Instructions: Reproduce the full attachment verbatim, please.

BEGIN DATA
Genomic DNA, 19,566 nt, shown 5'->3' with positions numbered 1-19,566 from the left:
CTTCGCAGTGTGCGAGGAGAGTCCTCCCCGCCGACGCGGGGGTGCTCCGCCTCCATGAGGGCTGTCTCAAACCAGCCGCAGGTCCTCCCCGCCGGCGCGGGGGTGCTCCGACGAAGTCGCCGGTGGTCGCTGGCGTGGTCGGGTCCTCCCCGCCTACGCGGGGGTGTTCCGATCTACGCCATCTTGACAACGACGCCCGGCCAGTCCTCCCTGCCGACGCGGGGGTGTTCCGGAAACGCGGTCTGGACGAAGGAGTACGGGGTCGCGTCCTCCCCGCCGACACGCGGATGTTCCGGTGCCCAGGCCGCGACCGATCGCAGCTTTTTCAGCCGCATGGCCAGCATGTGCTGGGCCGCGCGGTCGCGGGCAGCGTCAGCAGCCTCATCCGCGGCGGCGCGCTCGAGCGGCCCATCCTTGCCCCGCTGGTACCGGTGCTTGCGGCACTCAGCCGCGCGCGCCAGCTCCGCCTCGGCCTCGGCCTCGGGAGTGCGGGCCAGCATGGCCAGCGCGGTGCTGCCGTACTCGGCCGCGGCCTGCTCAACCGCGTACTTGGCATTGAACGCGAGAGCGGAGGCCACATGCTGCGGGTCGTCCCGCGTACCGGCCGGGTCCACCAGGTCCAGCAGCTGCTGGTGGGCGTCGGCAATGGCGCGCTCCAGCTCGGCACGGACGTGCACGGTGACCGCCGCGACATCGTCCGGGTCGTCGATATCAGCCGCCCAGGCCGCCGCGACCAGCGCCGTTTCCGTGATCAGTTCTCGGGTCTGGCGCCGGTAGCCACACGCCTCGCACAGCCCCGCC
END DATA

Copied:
Genomic DNA, 19,566 nt, shown 5'->3' with positions numbered 1-19,566 from the left:
CTTCGCAGTGTGCGAGGAGAGTCCTCCCCGCCGACGCGGGGGTGCTCCGCCTCCATGAGGGCTGTCTCAAACCAGCCGCAGGTCCTCCCCGCCGGCGCGGGGGTGCTCCGACGAAGTCGCCGGTGGTCGCTGGCGTGGTCGGGTCCTCCCCGCCTACGCGGGGGTGTTCCGATCTACGCCATCTTGACAACGACGCCCGGCCAGTCCTCCCTGCCGACGCGGGGGTGTTCCGGAAACGCGGTCTGGACGAAGGAGTACGGGGTCGCGTCCTCCCCGCCGACACGCGGATGTTCCGGTGCCCAGGCCGCGACCGATCGCAGCTTTTTCAGCCGCATGGCCAGCATGTGCTGGGCCGCGCGGTCGCGGGCAGCGTCAGCAGCCTCATCCGCGGCGGCGCGCTCGAGCGGCCCATCCTTGCCCCGCTGGTACCGGTGCTTGCGGCACTCAGCCGCGCGCGCCAGCTCCGCCTCGGCCTCGGCCTCGGGAGTGCGGGCCAGCATGGCCAGCGCGGTGCTGCCGTACTCGGCCGCGGCCTGCTCAACCGCGTACTTGGCATTGAACGCGAGAGCGGAGGCCACATGCTGCGGGTCGTCCCGCGTACCGGCCGGGTCCACCAGGTCCAGCAGCTGCTGGTGGGCGTCGGCAATGGCGCGCTCCAGCTCGGCACGGACGTGCACGGTGACCGCCGCGACATCGTCCGGGTCGTCGATATCAGCCGCCCAGGCCGCCGCGACCAGCGCCGTTTCCGTGATCAGTTCTCGGGTCTGGCGCCGGTAGCCACACGCCTCGCACAGCCCCGCC